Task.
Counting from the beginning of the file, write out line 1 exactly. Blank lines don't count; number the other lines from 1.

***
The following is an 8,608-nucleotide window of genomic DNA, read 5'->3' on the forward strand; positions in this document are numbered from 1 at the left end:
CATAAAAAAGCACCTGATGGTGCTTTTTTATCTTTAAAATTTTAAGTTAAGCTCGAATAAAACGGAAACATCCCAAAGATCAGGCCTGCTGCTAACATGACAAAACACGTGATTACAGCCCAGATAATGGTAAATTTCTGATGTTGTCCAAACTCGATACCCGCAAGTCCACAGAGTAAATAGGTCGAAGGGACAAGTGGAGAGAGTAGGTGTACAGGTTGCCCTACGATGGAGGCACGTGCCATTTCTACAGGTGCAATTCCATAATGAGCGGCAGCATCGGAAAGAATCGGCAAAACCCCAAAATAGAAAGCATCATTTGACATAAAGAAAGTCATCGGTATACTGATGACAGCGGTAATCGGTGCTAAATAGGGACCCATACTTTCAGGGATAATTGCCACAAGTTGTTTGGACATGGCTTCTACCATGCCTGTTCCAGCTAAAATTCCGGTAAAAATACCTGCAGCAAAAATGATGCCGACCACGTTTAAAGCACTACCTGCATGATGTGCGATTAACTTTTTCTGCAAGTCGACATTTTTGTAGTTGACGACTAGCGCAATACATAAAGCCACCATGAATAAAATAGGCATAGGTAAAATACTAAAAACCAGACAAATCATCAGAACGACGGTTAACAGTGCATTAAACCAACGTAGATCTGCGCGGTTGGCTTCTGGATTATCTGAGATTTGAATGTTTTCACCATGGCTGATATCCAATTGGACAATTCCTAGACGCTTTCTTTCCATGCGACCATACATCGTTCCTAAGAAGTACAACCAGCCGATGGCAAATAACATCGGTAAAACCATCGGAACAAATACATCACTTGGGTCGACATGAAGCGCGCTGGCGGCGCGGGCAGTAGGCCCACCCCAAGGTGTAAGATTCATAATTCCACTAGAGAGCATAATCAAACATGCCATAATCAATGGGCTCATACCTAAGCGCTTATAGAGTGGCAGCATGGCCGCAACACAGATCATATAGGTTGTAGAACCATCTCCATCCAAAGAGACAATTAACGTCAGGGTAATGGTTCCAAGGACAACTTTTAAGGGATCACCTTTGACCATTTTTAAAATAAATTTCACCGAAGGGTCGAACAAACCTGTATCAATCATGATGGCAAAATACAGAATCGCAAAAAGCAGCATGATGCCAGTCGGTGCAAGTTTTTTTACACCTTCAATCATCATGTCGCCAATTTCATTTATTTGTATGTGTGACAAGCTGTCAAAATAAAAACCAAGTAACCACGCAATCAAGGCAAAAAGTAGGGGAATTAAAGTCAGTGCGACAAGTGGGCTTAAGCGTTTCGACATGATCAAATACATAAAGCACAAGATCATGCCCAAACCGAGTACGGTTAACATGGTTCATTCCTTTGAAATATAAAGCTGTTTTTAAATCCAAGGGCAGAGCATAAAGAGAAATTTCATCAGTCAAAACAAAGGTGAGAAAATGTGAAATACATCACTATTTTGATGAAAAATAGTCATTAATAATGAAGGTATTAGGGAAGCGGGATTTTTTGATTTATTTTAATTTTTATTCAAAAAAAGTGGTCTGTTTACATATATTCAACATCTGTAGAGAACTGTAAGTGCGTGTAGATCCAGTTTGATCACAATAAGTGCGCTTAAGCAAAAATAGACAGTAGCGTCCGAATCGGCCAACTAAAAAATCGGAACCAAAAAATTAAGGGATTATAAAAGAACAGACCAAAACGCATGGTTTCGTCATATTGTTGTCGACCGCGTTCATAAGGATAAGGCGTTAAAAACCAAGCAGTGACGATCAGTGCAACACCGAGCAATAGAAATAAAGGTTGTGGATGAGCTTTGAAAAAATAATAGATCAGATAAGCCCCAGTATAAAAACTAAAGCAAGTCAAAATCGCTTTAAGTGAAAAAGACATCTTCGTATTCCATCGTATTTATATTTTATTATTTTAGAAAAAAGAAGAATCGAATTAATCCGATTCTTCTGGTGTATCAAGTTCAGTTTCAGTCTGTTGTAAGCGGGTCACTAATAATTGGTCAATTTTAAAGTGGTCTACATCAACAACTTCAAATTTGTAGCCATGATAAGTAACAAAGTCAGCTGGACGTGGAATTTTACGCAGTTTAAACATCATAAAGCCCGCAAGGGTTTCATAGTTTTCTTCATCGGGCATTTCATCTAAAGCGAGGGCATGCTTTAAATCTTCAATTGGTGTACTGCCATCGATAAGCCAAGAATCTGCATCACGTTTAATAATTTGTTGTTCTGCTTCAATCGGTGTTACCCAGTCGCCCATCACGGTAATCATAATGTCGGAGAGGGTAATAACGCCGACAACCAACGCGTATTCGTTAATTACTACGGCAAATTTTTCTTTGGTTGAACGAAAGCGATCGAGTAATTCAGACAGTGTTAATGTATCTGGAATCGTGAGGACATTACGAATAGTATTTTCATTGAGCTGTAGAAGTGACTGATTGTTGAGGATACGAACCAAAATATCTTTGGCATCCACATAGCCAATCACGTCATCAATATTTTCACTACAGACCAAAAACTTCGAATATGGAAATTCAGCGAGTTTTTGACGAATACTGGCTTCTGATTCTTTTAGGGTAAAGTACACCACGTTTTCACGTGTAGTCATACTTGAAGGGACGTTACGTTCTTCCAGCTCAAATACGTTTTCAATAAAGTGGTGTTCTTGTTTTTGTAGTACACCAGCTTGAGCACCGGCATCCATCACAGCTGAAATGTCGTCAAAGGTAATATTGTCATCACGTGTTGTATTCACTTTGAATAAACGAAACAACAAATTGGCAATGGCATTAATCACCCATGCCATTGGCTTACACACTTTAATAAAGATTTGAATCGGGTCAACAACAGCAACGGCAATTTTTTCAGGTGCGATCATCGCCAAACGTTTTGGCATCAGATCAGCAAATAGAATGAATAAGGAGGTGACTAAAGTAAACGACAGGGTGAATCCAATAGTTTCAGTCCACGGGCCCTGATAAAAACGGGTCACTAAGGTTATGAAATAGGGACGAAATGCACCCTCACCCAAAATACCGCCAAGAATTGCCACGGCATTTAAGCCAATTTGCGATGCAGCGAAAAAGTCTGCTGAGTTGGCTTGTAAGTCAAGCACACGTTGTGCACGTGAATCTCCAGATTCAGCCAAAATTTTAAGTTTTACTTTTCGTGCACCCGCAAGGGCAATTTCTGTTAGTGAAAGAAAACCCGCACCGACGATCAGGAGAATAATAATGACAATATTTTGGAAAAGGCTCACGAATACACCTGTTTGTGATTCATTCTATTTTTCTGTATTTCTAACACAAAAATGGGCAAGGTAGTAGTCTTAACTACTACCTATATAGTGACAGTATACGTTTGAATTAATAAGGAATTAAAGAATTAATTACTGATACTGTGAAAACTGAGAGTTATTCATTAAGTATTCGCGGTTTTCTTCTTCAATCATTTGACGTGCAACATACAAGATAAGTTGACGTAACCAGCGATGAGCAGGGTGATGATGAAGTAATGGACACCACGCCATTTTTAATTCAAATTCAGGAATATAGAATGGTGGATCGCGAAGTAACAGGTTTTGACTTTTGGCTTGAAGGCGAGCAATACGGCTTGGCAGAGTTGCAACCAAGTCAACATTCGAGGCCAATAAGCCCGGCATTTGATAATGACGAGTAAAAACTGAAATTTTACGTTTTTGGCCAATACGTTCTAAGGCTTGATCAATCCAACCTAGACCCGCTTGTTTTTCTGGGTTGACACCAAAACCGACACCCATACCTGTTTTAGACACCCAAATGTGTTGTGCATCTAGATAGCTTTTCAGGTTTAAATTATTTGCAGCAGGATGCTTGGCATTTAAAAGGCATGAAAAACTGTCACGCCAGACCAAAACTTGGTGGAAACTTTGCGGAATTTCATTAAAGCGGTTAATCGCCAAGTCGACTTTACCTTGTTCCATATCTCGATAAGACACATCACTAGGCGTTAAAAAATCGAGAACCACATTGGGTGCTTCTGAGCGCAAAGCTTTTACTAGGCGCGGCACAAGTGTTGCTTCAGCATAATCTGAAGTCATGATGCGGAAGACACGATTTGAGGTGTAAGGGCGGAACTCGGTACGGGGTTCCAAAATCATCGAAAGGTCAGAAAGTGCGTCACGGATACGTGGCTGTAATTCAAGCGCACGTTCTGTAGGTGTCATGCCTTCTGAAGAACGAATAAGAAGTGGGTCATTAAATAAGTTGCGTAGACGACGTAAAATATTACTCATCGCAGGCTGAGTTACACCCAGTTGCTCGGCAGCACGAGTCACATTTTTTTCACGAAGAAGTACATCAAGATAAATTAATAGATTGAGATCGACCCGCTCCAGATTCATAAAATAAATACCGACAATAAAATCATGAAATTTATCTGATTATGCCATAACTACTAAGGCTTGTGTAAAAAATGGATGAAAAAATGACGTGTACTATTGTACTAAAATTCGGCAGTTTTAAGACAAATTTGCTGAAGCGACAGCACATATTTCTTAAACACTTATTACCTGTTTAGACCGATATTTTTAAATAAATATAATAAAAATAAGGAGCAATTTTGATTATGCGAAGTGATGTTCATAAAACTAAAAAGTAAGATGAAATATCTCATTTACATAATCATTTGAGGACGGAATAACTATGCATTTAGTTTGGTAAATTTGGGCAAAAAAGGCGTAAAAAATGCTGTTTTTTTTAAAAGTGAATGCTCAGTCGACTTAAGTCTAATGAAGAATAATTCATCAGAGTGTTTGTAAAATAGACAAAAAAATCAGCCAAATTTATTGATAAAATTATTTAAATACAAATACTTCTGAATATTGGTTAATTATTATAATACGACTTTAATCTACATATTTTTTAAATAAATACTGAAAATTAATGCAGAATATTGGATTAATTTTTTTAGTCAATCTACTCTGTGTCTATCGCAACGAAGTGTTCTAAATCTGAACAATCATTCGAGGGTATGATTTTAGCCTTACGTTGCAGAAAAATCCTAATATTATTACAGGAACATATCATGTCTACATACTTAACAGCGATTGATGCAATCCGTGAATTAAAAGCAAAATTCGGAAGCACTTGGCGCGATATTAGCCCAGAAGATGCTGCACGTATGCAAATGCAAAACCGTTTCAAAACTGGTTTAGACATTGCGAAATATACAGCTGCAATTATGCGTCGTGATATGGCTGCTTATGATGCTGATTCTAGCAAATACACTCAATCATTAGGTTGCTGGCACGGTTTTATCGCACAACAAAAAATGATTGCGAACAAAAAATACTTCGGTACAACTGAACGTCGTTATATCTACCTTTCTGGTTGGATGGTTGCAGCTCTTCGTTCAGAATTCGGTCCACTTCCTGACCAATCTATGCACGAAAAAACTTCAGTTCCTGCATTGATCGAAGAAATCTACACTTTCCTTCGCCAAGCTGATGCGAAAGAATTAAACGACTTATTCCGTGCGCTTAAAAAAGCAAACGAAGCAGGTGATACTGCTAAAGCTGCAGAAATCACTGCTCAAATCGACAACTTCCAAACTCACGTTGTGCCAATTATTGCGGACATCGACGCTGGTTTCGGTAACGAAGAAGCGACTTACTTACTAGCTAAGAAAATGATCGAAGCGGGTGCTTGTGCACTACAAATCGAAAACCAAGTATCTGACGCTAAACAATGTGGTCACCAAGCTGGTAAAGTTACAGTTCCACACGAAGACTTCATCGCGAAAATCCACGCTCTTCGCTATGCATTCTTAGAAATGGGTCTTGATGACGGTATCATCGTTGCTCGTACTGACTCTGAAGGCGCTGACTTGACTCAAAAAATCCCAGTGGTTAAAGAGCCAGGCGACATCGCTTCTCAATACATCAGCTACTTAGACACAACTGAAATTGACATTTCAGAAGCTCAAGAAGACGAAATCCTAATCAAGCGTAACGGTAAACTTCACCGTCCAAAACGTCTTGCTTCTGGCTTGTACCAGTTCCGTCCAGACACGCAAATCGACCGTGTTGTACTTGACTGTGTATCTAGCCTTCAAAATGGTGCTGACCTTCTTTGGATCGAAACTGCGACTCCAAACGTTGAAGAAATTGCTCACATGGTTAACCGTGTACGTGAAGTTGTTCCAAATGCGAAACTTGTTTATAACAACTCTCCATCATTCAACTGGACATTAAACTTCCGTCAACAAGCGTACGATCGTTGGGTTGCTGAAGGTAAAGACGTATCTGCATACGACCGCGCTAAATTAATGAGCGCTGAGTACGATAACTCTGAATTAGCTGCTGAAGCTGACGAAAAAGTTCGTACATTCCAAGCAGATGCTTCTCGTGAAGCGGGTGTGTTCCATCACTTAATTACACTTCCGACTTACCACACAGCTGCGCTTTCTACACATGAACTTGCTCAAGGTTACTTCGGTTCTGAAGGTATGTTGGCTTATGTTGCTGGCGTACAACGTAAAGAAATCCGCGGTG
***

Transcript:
The following is an 8,608-nucleotide window of genomic DNA, read 5'->3' on the forward strand; positions in this document are numbered from 1 at the left end: